SINGAPORE – Merchants can now use their Nets terminals to accept Visa and Mastercard payments from customers without having to go through multiple payment service providers, following new agreements inked between the local company and both credit card networks.
In the past, merchants needed to work with multiple parties to get access to local, Mastercard and Visa payment schemes, Nets said on Tuesday. “This makes it more convenient for businesses, which will need to liaise with only a single payment service provider,” it added.
Shops offering the Nets scheme can already accept overseas wallets and foreign card payments, such as MyDebit card, RuPay card, WeChat Pay app, PromptPay and Alipay+.
Nets also has existing arrangements to acquire merchants for American Express, Diners, Discover, JCB and UnionPay.
The payment provider said that small businesses with under $1 million in turnover will get competitive merchant discount rates if they add Mastercard and Visa payment options to their Nets scheme.
These rates refer to fees paid by merchants for the processing of debit card and credit card payments.
Nets declined to disclose the rates that merchants will incur under its Mastercard and Visa partnerships.
A pricing guide on its website on Monday evening showed that it charges a 0.8 per cent transaction fee for a Nets terminal and a fee of 2.99 per cent or 3.5 per cent, depending on the merchant’s sector, for credit card acceptance. These are in addition to monthly subscription fees.
Nets said that merchants can get “a unified view of transactions” across all their payment options when they consolidate their schemes with the company.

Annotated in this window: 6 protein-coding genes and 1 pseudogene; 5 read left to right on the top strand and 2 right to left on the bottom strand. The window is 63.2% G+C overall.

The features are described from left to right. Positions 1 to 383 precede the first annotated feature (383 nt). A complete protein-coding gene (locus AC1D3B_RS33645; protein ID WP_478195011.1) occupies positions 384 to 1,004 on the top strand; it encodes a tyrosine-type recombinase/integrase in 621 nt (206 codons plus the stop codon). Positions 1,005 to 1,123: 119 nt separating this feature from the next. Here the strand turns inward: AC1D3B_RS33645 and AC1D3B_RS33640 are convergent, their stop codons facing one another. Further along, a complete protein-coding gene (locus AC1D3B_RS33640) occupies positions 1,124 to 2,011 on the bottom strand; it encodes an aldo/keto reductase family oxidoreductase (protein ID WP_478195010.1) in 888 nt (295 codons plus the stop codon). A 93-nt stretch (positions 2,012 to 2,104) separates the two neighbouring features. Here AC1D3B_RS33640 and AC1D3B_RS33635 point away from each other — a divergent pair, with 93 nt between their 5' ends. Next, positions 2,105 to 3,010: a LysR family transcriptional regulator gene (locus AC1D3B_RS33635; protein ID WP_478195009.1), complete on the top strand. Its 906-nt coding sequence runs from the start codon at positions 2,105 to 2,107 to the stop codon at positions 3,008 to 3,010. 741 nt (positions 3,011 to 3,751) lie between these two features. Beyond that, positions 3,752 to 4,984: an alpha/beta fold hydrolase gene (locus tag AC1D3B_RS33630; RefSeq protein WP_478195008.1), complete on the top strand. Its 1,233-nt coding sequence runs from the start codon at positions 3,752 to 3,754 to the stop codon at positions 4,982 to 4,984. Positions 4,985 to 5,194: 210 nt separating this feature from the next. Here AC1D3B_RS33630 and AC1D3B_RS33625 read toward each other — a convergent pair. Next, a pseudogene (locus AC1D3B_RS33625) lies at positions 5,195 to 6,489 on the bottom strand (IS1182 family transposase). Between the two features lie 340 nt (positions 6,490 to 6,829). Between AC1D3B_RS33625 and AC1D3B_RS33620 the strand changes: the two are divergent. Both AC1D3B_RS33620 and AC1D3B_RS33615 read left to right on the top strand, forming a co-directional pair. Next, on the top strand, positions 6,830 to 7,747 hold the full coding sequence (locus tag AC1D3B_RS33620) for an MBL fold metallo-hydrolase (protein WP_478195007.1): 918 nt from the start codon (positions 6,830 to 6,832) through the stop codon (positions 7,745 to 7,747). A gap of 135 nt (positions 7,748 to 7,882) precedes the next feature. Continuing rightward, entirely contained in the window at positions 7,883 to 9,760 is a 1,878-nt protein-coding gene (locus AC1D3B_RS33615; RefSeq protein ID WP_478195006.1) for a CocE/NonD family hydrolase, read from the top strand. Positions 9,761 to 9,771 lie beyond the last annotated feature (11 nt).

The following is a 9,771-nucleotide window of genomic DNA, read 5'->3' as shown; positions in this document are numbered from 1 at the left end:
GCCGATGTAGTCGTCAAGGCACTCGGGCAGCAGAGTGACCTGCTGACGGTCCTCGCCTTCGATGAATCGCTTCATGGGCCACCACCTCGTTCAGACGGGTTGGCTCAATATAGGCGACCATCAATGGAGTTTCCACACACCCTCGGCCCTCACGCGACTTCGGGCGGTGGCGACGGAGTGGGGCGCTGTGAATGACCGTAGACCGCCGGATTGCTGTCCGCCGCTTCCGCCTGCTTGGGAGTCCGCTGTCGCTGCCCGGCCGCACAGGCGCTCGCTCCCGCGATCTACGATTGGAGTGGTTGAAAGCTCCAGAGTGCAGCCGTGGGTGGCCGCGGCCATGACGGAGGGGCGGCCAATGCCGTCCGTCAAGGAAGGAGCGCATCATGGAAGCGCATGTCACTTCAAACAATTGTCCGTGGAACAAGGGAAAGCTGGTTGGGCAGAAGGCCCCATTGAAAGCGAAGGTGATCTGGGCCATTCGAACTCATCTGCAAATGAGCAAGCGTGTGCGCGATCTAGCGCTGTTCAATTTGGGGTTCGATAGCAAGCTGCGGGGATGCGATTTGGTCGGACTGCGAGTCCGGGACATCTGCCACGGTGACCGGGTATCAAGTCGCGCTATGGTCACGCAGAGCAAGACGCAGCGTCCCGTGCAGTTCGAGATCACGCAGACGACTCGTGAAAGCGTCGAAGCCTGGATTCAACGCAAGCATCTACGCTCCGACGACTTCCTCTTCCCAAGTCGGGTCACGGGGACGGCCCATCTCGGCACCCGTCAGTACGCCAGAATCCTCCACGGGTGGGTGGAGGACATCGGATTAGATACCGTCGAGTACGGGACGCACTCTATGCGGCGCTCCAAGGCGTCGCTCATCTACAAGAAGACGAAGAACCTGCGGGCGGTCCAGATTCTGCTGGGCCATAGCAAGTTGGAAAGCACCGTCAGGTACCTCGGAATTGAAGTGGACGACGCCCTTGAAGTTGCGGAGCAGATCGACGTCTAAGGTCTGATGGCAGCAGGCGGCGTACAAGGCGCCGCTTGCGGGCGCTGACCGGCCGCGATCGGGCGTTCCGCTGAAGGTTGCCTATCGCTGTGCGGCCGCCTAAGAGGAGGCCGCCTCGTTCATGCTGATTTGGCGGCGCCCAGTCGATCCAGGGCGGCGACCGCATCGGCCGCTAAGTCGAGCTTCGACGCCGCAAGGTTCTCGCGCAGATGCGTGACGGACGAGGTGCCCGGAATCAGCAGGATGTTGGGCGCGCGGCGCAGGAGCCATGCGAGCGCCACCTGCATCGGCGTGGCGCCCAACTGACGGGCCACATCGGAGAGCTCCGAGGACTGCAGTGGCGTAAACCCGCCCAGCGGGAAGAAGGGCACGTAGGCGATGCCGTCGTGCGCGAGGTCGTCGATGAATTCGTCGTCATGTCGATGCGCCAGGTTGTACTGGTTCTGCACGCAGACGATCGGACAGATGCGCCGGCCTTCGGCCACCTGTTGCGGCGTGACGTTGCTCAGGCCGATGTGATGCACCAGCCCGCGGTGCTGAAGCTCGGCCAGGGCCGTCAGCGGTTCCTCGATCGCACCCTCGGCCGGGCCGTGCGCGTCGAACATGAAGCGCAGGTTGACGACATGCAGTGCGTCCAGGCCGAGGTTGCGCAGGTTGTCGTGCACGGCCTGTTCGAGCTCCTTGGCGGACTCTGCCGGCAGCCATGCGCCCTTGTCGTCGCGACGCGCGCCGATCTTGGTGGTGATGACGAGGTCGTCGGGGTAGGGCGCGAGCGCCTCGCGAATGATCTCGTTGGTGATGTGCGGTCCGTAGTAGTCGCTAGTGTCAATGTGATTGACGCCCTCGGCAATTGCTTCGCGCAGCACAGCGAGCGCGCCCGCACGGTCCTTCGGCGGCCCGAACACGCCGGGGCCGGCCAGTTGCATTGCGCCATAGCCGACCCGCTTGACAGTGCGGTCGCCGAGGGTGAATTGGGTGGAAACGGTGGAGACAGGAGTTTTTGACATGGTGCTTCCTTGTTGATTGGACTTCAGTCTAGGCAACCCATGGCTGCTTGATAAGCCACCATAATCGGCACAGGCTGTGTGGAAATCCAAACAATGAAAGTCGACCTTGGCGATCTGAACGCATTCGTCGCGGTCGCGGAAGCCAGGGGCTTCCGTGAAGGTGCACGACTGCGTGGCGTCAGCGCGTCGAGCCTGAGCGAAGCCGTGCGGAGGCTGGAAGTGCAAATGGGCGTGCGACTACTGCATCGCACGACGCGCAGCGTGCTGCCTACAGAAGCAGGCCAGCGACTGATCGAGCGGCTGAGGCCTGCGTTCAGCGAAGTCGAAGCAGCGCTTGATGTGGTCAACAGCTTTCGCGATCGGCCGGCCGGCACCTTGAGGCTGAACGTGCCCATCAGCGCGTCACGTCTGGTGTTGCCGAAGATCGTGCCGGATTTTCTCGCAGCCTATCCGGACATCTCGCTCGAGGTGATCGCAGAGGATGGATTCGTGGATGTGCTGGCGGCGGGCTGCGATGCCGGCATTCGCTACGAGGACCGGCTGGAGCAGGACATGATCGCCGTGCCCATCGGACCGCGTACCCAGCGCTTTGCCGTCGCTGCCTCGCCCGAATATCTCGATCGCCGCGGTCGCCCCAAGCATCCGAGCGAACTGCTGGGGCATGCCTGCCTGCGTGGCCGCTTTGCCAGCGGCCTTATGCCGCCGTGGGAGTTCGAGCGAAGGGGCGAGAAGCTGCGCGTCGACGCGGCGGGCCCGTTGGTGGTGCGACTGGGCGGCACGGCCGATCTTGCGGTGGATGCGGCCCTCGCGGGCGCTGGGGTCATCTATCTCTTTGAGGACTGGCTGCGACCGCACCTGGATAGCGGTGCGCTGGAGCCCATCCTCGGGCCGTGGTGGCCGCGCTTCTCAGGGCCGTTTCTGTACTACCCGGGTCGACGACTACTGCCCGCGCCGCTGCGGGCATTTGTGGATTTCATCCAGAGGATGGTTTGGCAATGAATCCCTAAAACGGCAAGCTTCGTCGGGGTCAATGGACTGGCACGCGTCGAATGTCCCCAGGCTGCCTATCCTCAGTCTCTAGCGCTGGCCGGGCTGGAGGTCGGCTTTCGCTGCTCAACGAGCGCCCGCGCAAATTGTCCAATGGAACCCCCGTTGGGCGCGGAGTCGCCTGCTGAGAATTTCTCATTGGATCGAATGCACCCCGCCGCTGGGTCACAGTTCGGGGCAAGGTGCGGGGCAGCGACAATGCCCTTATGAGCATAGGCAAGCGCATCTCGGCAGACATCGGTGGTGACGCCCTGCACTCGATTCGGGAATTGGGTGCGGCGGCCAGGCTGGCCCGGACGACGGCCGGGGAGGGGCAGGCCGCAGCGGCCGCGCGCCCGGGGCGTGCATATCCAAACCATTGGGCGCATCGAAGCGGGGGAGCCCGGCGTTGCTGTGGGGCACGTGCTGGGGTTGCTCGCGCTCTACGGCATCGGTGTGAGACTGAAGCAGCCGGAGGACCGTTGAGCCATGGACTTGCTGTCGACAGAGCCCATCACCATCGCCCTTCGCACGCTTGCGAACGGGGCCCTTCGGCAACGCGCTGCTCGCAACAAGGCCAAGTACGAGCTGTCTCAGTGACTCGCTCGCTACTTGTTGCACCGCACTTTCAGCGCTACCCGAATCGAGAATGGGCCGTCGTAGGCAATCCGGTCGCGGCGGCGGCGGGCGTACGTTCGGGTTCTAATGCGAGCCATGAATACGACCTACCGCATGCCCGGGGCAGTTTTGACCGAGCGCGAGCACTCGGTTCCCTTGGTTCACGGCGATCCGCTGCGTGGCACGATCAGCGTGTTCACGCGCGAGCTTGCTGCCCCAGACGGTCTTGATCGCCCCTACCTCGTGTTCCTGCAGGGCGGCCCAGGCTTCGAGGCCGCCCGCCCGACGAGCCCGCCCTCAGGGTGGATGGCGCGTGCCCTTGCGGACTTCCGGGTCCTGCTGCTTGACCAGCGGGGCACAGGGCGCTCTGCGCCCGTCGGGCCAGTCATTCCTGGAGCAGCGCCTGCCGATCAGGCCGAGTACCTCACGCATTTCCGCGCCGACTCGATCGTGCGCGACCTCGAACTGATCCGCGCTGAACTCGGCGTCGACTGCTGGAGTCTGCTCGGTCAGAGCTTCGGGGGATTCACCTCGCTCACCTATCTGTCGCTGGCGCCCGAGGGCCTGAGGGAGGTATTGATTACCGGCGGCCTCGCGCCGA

“This move is intended to reduce the hassle of administrative work and drive efficiency so that heartland business owners can free up time to focus on growing the business,” it added.
But some merchants are not too eager to add cards to their payment options.
Mr Justin Heah, 30, co-owner of Hundred Acre Creamery, finds it too expensive to accept such transactions across Nets, Visa and Mastercard. The gelato shop, which has outlets in Sunset Way and Tampines, allows customers to pay via QR codes and cash.
He added that QR codes allow the transaction to be fulfilled and the shop to be paid immediately, unlike card payments, which require processing time.
Mr Alan Lee, owner of G20 Banana, which sells goreng pisang (banana fritters) at Old Airport Road hawker centre, said his business receives a good 10 per cent of customers’ payments via PayNow.
He is, likewise, steering clear of the fees for setting up a payment terminal and potential delays in receiving funds.
“People nowadays carry handphones, and if you ask them to take out a credit card to tap, they might think it is a hassle. They would rather scan and pay,” added Mr Lee, 50.
However, engineer Joseph Lim, 30, said he would appreciate being able to use his credit card to pay at various heartland shops as this allows him to rack up rewards such as cashback.
“It is also more convenient as I can tap the terminal to pay with my card through Apple Pay, instead of logging into my banking app to use PayNow,” he said.
Nets group chief executive Lawrence Chan said consumers are increasingly opting to pay digitally, and that Nets’ partnership with Mastercard and Visa is a big step forward for its heartland merchant partners, which can provide more choices to their consumers.
His company said that new merchants should be able to get their terminals to accept payments within five days. Most existing merchants that already accept Nets can add the Mastercard and Visa options without needing to upgrade their terminals.
Ms Adeline Kim, Visa country manager for Singapore and Brunei, noted a recent survey by the company that found that more than 40 per cent of Singaporeans had chosen not to make a purchase before when they encountered a shop that lacked digital payment options.
“As shoppers increasingly rely on digital payments, it is fundamental for small business owners to accept digital payments to drive the growth of their businesses,” she said.
Ms Deborah Heng, Mastercard’s country manager for Singapore, said the partnership allows merchants, including small and medium-sized enterprises, to access a wider consumer base, and offers greater visibility and easier management of their funds.